The goal of the tutorial was to get the basic steps in front of the user so they can get thier feet wet tuning. It gets complicated when deciding how much detail can or should be added as it has to be proven to work in a generic sense for everybody. The more advanced we make it, the more intimidating it may become.

    But, I'm always open to suggestions/revision request.

  7. #7
    Senior Member NewV's Avatar
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    Quote Originally Posted by TAQuickness
    What kind of revisions are you thinking of?

    The goal of the tutorial was to get the basic steps in front of the user so they can get thier feet wet tuning. It gets complicated when deciding how much detail can or should be added as it has to be proven to work in a generic sense for everybody. The more advanced we make it, the more intimidating it may become.

    But, I'm always open to suggestions/revision request.
    The tutorial as it stands is terrific. One suggestion I have is maybe an appendix with troubleshooting tips such as 'reduced power mode' ETC settings and DFCO disable for manual transmissions. There is alot of this scattered thru out the forum as they seem to be pretty common issues. This would simply consolidate it with the tutorial and it could be referenced by the tuner if needed.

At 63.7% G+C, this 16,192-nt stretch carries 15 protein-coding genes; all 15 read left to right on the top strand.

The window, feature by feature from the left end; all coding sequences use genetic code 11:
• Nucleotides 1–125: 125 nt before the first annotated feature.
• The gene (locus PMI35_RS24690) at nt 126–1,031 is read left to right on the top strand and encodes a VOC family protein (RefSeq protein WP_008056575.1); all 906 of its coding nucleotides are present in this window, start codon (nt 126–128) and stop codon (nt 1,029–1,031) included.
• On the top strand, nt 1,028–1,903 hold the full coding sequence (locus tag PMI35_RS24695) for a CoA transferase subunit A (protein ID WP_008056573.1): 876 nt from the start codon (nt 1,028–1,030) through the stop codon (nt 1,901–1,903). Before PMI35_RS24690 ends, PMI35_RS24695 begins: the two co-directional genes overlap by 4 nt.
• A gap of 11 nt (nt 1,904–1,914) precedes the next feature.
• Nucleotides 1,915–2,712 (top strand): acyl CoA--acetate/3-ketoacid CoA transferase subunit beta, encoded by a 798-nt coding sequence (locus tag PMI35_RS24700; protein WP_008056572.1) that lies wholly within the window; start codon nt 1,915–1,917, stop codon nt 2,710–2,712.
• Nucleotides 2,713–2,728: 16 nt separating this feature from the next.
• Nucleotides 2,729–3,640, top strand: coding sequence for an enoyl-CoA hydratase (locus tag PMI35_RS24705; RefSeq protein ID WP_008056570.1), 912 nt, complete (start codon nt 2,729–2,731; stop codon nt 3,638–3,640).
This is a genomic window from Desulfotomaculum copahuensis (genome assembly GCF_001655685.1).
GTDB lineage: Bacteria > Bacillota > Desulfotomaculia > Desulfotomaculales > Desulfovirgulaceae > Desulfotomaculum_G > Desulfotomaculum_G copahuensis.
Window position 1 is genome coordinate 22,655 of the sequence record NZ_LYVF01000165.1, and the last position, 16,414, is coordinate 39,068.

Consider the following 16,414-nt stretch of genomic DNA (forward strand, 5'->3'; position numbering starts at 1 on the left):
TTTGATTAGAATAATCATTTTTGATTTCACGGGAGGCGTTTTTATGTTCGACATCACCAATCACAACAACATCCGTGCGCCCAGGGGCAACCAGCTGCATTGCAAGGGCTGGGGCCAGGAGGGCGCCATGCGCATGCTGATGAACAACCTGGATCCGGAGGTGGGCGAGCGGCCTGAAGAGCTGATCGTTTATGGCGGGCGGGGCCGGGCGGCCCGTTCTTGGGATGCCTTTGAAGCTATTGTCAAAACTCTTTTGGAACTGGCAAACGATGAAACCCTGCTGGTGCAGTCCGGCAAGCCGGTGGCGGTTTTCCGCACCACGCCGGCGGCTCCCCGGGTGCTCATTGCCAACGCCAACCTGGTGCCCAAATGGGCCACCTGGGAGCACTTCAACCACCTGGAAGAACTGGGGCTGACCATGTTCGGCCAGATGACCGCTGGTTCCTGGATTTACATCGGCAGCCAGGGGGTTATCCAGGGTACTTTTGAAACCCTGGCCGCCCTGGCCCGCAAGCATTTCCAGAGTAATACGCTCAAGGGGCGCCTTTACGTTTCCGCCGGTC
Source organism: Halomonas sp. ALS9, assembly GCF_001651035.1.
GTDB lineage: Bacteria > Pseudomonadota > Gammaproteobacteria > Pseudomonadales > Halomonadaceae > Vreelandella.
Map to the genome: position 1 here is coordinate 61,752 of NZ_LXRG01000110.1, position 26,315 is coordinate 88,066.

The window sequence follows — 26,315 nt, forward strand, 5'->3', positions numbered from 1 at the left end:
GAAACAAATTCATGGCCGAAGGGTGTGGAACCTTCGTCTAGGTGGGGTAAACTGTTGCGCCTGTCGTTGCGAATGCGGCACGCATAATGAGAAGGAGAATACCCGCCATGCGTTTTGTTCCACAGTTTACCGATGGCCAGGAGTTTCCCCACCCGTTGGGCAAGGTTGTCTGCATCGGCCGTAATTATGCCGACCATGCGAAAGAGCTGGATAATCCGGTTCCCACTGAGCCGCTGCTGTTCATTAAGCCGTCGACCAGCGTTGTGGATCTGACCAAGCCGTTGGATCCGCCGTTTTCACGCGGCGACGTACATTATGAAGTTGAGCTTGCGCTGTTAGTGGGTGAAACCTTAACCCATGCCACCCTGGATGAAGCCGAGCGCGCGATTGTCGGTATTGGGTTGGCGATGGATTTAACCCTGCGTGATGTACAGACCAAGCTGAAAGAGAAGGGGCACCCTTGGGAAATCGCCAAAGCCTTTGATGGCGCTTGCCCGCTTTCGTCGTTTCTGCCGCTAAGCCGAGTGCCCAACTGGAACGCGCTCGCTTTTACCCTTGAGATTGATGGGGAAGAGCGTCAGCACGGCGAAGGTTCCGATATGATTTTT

2005 CTS-V w/tuner wannabe driver

  8. #8
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    Quote Originally Posted by TAQuickness
    Here's a filter I use on a fairly regular basis.

    exactly the type of thing I'm looking for. Thanks




    Chalky the car is still a beast my wot tune is nailed down pretty good in SD just looking to polish the rest up
    99 C5 6speed LS2 402ci DTE 3.90 diff w/hardened output shaft, FLP headers, No Cats, ZO6 mufflers, Haltech Cobra CAI, Ported Fast 90 and LS2 TB, 42 Delphi, ZO6 Maf, EFI-Live, LC-1 wideband, Comp XE-r 232/236 .598/.605 112+0 lsa, AFR 205 heads milled .036 w/ Cometic .045 gaskets, TR 7.4 pushrods, textrila clutch, ASP underdrive pully, 490rwhp/474rwtq 10.83@130.6 1.59 60ft
    10.96 video
    in car vids
    10.9 runs

  9. #9
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    TA, dont you think that deltaTP >1%TPS is a bit harsh? i'm all for steady inputs, but in real world, most people can't feel or even dictate changes smaller than 10%TPS.

  10. #10
    Lifetime Member SSpdDmon's Avatar
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    I use a delta of 2% over 500msecs. It's a little more aggressive than the filter posted above. But, it really helps get rid of the transients. A steady foot is definitely a good thing. It helps to use the floor board hump to the right of the gas pedal too. Besides, at WOT there shouldn't be any variation in TP%.

    Keep in mind....during a VE tune, there's room to allow for a greater delta for the changes in TP%. It's the MAF tuning where you really want to narrow it down. This is because of the natural definition or depth of the tables in the PCM. To get a better grasp of this effect, try to hold a single cell for 20 seconds in a map mirroring the VE table. Then, try to do the same in a map mirroring the MAF table. The MAF tends to jump around a little easier because the natural distance from the cut-off point between each cell is smaller.
    Last edited by SSpdDmon; January 2nd, 2007 at 05:49 AM.